Further, “it is also suggested to fill up the entire schedule pertaining to brought forward losses correctly in every subsequent year till such losses are set off. In case the disclosure has been omitted, the taxpayers may be denied to claim set off of brought forward losses and they may end up paying higher taxes,” says Bohra.
6. Incorrect Disclosure of Capital Gains
Tax rates for income from capital gains depend upon the holding period and types of the capital asset (e.g.: 15% for short-term equity shares, slab rate for debt mutual fund, etc.) sold during the year. “The income tax returns also provide for different schedules depending upon the type of the asset. Accordingly, tax payers should ensure that sale of capital asset is disclosed in the correct schedule so that the return utilities provided by the department do not calculate tax at an incorrect rate,” says Bohra.
7. Not reconciling income with Form 26AS
It is of utmost importance to reconcile and disclose income in your tax returns in sync with income reflecting in Form 26AS. Similarly, income from salary should match with that reported by your employer in Form 16. Any difference may result in you receiving notices from the department asking for clarification. Therefore, a reconciliation of any difference may help the taxpayer avoid unnecessary trouble in the future. Still this is not done in many cases.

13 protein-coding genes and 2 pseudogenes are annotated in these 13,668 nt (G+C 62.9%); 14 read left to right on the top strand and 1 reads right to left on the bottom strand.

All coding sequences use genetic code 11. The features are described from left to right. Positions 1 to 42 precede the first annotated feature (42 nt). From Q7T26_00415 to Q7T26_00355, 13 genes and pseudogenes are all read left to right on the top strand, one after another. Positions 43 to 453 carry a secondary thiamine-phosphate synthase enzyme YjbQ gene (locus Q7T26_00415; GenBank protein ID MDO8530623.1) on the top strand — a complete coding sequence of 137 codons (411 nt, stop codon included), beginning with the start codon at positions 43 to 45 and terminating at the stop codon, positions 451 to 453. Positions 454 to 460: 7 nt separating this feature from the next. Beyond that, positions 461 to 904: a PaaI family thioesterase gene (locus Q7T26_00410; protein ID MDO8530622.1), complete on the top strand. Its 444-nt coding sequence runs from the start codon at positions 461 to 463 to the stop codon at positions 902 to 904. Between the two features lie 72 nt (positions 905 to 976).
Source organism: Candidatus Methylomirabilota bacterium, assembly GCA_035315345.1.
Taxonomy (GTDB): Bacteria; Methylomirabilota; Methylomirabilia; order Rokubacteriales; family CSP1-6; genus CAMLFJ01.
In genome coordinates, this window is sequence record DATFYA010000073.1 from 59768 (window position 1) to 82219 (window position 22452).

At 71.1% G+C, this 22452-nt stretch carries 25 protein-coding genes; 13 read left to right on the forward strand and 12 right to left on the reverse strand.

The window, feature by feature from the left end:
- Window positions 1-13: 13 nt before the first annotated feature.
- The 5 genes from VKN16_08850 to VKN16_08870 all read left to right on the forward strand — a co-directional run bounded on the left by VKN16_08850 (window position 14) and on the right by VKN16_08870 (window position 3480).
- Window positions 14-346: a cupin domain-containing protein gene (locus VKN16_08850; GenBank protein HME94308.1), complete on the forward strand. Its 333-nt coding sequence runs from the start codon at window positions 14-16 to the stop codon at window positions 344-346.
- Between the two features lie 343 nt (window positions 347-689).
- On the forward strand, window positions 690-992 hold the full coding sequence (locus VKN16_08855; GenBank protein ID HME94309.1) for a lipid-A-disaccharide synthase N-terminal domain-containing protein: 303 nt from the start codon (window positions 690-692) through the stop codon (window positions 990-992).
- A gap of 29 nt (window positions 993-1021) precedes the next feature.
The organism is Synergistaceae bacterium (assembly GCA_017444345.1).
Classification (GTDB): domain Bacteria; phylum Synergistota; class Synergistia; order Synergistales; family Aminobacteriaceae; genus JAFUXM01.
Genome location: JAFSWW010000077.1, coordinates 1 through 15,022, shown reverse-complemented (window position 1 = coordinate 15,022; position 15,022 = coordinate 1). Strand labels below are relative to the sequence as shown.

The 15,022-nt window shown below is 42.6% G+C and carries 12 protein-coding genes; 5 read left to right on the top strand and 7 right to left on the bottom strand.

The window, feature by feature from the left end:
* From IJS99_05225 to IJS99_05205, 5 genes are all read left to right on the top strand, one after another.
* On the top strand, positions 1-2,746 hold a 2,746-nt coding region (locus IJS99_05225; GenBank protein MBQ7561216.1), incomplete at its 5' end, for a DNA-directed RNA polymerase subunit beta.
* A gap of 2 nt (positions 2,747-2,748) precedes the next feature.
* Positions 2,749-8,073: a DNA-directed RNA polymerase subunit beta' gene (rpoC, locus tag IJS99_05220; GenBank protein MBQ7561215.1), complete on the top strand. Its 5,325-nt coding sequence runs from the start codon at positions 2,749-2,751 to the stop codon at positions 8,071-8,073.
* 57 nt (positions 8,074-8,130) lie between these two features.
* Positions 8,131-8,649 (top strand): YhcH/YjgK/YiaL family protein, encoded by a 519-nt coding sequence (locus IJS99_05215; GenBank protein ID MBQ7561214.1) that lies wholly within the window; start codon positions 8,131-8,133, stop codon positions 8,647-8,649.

8. Non-Verification of e-filed ITR
Most of the tax payers are required to file their income tax return electronically. However, only furnishing the return electronically is not enough and you are also required to verify the return so that your identity is authenticated. “You can either e-verify the return by Aadhaar OTP, linking your login with Demat A/c, Net Banking or send the signed copy of ITR acknowledgment to CPC, Bangalore within 120 days. Failure to verify your return within the specified time can result in you being considered as a non-filer by the tax department,” informs Bohra.
9. Non-Disclosure of Exempt Income
There are several types of incomes which are exempted from the levy of tax like Dividend Income, PPF Interest etc. Although these are exempted from the levy of tax, these are still required to be reported in the income tax return.
“Most people don’t disclose such incomes assuming this is not required to be disclosed as these are exempted from the levy of tax. But this is not correct. Exempted incomes are also required to be reported in the income tax return and the ITR Forms specifically ask for details of these exempt incomes,” says Karan Batra, Founder & CEO of CharteredClub.com.
10. Excluding FD interest from taxable income
While interest income up to Rs 10,000 from savings accounts is exempt, one is requited to pay tax on interest income earned from fixed deposits. However, taxpayers who are not aware about this rule, exclude fixed deposit interest from their taxable income, which should never be done.